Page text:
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2017-05-12 / Energy Updates

Climate, energy programs get budget reprieve

(AP) Lawmakers are set to vote this week on a bipartisan appropriations bill that would keep the government running through the remainder of 2017. The spending package fully funds the government and keeps many climate, renewable energy and environmental programs funded at close to 2016 levels.

The deal almost fully funds most agencies compared to 2016, including the Environmental Protection Agency. Climate, environment and energy programs see both budget cuts and increases. Scientists are hoping that is a sign that Congress may be unwilling to give in to President Trump’s hopes to remove these programs and research funding.

Two budget proposals are in play: The budget for the rest of 2017 and the budget for the 2018 fiscal year, which begins in October.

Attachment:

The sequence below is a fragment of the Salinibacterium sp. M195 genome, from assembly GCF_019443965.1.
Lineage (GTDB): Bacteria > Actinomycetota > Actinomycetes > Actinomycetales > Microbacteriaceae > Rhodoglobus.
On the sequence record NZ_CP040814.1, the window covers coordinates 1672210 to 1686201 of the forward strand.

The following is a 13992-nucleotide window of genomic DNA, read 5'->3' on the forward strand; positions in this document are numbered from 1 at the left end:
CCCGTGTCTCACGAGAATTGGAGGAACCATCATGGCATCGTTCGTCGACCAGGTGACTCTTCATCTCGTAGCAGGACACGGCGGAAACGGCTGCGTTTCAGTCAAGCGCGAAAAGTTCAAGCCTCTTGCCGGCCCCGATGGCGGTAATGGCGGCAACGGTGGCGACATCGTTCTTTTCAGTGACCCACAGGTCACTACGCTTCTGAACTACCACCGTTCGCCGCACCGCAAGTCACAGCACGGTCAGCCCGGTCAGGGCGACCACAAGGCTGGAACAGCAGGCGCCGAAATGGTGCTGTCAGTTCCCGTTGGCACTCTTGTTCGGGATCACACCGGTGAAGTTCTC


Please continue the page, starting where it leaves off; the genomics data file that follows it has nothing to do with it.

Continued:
In March, Trump issued a budget blueprint for 2018 calling for a $54 billion cut to non- defense spending,including deep cuts to the EPA and many other programs. At the same time, he issued a call for an $18 billion cut for mostly non-defense spending for the remainder of 2017, but did not specify which programs should be shrunk or cut right away. Congress did not give Trump the $18 billion cut. Though the EPA overall received about a 1 percent cut, funding for the agency’s clean air and climate program remains unchanged from 2016. Trump has asked for a 31 percent cut in the EPA’s budget for 2018.

In a nod to Trump’s desire to cut climate programs and regulations, the bill also requires the White House to provide a report to Congress listing each federal climate change program, project and activity, its cost and how that money is spent. The report is due to Congress 120 days after Trump submits his official 2018 budget request.

The bill also would block any regulation requiring livestock operations — one of the largest sources of greenhouse gas emissions in the country — to obtain permits for their carbon dioxide or methane emissions. Likewise, the bill prevents any federal funds from being used to report greenhouse gas emissions from any kind of livestock manure management system.

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